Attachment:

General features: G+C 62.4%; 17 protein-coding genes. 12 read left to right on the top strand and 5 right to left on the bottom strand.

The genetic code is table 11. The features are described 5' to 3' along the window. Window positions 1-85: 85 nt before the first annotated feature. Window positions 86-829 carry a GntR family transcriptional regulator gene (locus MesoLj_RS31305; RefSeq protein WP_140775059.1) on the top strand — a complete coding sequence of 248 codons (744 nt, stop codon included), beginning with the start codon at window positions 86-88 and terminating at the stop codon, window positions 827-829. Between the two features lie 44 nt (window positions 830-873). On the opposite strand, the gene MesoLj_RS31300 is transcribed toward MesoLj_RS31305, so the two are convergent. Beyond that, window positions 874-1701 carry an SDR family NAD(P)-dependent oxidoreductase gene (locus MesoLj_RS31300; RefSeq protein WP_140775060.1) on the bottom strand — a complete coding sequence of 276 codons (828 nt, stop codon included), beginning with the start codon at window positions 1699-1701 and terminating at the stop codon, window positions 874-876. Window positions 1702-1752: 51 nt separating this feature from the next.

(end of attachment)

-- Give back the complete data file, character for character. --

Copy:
General features: G+C 62.4%; 17 protein-coding genes. 12 read left to right on the top strand and 5 right to left on the bottom strand.

The genetic code is table 11. The features are described 5' to 3' along the window. Window positions 1-85: 85 nt before the first annotated feature. Window positions 86-829 carry a GntR family transcriptional regulator gene (locus MesoLj_RS31305; RefSeq protein WP_140775059.1) on the top strand — a complete coding sequence of 248 codons (744 nt, stop codon included), beginning with the start codon at window positions 86-88 and terminating at the stop codon, window positions 827-829. Between the two features lie 44 nt (window positions 830-873). On the opposite strand, the gene MesoLj_RS31300 is transcribed toward MesoLj_RS31305, so the two are convergent. Beyond that, window positions 874-1701 carry an SDR family NAD(P)-dependent oxidoreductase gene (locus MesoLj_RS31300; RefSeq protein WP_140775060.1) on the bottom strand — a complete coding sequence of 276 codons (828 nt, stop codon included), beginning with the start codon at window positions 1699-1701 and terminating at the stop codon, window positions 874-876. Window positions 1702-1752: 51 nt separating this feature from the next.